Improving access to nature can help address health and social challenges across Europe and reduce health inequalities.
A new article, published in Environment and Planning and co-authored by IEEP’s Marianne Kettunen, explores nature conservation practitioners’ views on green infrastructure, including opportunities and risks related to its implementation.
The Nature Directives (i.e. Birds Directive and Habitats Directive) are the key instruments of EU environmental policy; the Fitness Check support study, carried out by Milieu, IEEP and ICF for the European Commission DG-ENV, examined their effectiveness, efficiency, relevance, EU-added value and their coherence with the wider acquis.
IEEP assessed threats to Gough and Inaccessible Island World Heritage Site on behalf of the RSPB. The report brings together evidence that globally important seabird colonies and endemic species are under threat of extinction from invasive alien species, especially predatory house mice, and that the proposed mouse eradication programme should proceed as quickly as possible.
They are more than just a nature conservation tool – a study by IEEP shows how EU Marine Protected Areas help to maintain and improve the provision of a wide range of ecosystem services and related socio-economic benefits.
Protected areas play an important role in achieving biodiversity conservation targets. IEEP has compared the approaches and rationale of designating and managing protected areas in the UK and a selection of eight other EU Member States.
Marine Protected Areas provide a range of benefits to human wellbeing, including providing food, mitigating climate change and creating opportunities for recreation and tourism. Further steps are needed to assess and communicate these benefits, this way supporting marine conservation both globally and in the EU.
A scoping study by IEEP outlines a step-wise methodology to assess the overall benefits provided by the EU’s marine Natura 2000 network.
Drawing on recent work by the Institute, IEEP’s Patrick ten Brink will present at Green Week 2015 on Jobs & Growth through Green Infrastructure (3 June 2015 - 16:30-18:00, Session 2.2) and on Health and Social Benefits of Nature and Biodiversity Protection (4 June 2015 - 09:30-11:00, Session 3.3).
The IUCN World Commission on Protected Areas (WCPA) has published a new book on protected area governance and management. IEEP’s Marianne Kettunen played a key role in supporting the chapter on values and benefits of protected areas.
IEEP’s Patrick ten Brink presented on Nature and its Role in the Transition to a Green Economy at the TEEB Multi-stakeholder International Workshop held on 21-22 January in Beijing, China. The talk contributed to current discussions in China on how decision-makers can better consider the multiple values of nature and ecosystems, with a focus on protected areas.
Managing protected areas for biodiversity and water security has become a real concrete ‘win-win’ possibility. IEEP and IUCN WCPA session wraps up with a very positive note at IUCN World Parks Congress in Sydney.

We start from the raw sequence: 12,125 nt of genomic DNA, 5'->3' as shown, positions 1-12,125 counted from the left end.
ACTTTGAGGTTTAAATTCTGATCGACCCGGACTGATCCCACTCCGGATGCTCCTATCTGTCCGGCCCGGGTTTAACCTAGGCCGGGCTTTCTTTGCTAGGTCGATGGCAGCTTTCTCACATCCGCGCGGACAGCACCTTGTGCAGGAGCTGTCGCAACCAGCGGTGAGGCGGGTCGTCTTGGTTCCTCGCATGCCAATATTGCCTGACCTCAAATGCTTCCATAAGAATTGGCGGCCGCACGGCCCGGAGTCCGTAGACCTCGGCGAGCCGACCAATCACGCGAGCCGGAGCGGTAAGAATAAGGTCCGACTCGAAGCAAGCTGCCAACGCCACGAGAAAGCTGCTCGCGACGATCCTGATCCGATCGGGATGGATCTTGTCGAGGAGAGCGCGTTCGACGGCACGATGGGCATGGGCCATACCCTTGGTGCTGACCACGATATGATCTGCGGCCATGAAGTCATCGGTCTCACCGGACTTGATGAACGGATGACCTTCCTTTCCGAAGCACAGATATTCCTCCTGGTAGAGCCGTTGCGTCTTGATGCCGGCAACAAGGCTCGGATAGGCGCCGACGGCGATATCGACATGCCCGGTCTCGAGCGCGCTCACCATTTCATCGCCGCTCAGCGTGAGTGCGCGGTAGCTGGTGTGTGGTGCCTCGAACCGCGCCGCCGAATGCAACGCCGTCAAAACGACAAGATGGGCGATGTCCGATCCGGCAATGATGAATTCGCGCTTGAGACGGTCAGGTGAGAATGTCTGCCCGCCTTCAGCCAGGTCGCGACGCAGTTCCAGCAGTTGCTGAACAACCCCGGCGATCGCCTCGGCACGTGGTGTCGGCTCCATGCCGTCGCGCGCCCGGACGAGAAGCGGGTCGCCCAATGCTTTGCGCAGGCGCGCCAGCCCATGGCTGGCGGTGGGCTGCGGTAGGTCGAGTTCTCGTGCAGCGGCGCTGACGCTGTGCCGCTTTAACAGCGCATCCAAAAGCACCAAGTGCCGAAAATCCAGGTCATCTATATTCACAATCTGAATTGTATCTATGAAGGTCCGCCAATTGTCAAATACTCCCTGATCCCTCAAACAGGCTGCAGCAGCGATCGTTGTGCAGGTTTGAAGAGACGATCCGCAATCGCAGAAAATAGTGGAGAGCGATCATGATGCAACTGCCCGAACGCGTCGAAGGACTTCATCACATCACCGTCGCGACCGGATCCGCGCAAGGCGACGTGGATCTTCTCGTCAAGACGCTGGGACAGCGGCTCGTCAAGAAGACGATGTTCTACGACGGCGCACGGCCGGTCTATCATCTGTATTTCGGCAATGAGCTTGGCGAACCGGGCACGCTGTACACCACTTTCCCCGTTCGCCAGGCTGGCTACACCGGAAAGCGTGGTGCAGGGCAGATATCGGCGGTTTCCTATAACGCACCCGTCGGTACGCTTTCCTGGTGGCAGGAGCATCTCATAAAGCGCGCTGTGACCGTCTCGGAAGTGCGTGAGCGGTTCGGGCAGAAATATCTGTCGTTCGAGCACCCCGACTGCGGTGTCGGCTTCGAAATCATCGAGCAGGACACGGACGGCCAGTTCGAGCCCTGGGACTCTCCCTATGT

The IUCN World Parks Congress in Sydney started on Thursday supported by several high level addresses highlighting the global significance of protected areas.
The landmark international forum on protected areas - IUCN World Parks Congress (WPC) – will take place in in Sydney 12 – 19 November. IEEP’s Marianne Kettunen will be attending the event, showcasing and drawing lessons from IEEP’s longstanding work on protected areas.
An updated ‘Financing Natura 2000 Guidance Handbook’ aims to inform national stakeholders about opportunities for financing the management of Natura 2000 sites through various EU funds during the 2014-2020 period.
A new IEEP led study concludes that mandatory biodiversity offsetting is required to achieve no net loss of biodiversity in the EU, but its introduction could be counter-productive if it is not introduced cautiously and regulated strictly. The first priority should be to better implement existing nature conservation measures.
A new book by IEEP researchers offers a comprehensive introduction to the socio-economic benefits of protected areas and provides step-by-step guidance on identifying, assessing and valuing the various benefits they provide.
Mire ecosystems are well-known for their unique species and habitats of high conservation value and they also provide a range of benefits to our societies and economies. This publication outlines the results of a pioneering project that aimed to identify and valuate ecosystem services provided by pristine mires and managed peatlands in Finland.
A new book by IEEP researchers will be published on 15 August offering a comprehensive introduction to the socio-economic benefits of protected areas and providing step-by-step guidance on identifying, assessing and valuing the various benefits they provide.
Co-authored by IEEP staff, the Manual is for anyone who is considering or currently undertaking a TEEB country study. Its purpose is to provide guidance throughout the entire TCS cycle, from initiation to policy analysis and ecosystem service valuations, communicating findings, and using results to support decision making.